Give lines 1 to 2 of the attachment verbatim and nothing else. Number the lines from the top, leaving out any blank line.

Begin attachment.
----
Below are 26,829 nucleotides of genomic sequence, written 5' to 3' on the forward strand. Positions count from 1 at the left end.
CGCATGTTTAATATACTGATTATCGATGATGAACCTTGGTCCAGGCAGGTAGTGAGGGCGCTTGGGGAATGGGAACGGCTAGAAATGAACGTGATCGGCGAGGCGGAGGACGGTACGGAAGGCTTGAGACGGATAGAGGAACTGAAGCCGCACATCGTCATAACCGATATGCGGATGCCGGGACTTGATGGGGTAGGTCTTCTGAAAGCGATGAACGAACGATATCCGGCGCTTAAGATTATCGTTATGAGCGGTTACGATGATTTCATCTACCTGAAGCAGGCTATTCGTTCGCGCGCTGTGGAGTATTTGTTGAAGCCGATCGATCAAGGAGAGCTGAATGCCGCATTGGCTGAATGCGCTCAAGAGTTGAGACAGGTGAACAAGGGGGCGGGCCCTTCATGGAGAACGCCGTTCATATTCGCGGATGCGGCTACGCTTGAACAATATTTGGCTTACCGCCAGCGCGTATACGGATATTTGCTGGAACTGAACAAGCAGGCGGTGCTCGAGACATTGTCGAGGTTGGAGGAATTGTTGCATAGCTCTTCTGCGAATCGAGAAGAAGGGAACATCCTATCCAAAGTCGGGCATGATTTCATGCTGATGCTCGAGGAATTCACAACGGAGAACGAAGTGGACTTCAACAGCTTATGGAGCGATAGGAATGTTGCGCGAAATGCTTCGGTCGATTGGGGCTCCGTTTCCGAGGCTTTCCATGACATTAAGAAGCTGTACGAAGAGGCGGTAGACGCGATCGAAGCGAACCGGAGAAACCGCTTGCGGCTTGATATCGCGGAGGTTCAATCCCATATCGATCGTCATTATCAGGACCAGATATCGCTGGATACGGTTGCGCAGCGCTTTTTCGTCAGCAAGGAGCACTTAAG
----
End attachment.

Below are 26,829 nucleotides of genomic sequence, written 5' to 3' on the forward strand. Positions count from 1 at the left end.
CGCATGTTTAATATACTGATTATCGATGATGAACCTTGGTCCAGGCAGGTAGTGAGGGCGCTTGGGGAATGGGAACGGCTAGAAATGAACGTGATCGGCGAGGCGGAGGACGGTACGGAAGGCTTGAGACGGATAGAGGAACTGAAGCCGCACATCGTCATAACCGATATGCGGATGCCGGGACTTGATGGGGTAGGTCTTCTGAAAGCGATGAACGAACGATATCCGGCGCTTAAGATTATCGTTATGAGCGGTTACGATGATTTCATCTACCTGAAGCAGGCTATTCGTTCGCGCGCTGTGGAGTATTTGTTGAAGCCGATCGATCAAGGAGAGCTGAATGCCGCATTGGCTGAATGCGCTCAAGAGTTGAGACAGGTGAACAAGGGGGCGGGCCCTTCATGGAGAACGCCGTTCATATTCGCGGATGCGGCTACGCTTGAACAATATTTGGCTTACCGCCAGCGCGTATACGGATATTTGCTGGAACTGAACAAGCAGGCGGTGCTCGAGACATTGTCGAGGTTGGAGGAATTGTTGCATAGCTCTTCTGCGAATCGAGAAGAAGGGAACATCCTATCCAAAGTCGGGCATGATTTCATGCTGATGCTCGAGGAATTCACAACGGAGAACGAAGTGGACTTCAACAGCTTATGGAGCGATAGGAATGTTGCGCGAAATGCTTCGGTCGATTGGGGCTCCGTTTCCGAGGCTTTCCATGACATTAAGAAGCTGTACGAAGAGGCGGTAGACGCGATCGAAGCGAACCGGAGAAACCGCTTGCGGCTTGATATCGCGGAGGTTCAATCCCATATCGATCGTCATTATCAGGACCAGATATCGCTGGATACGGTTGCGCAGCGCTTTTTCGTCAGCAAGGAGCACTTAAG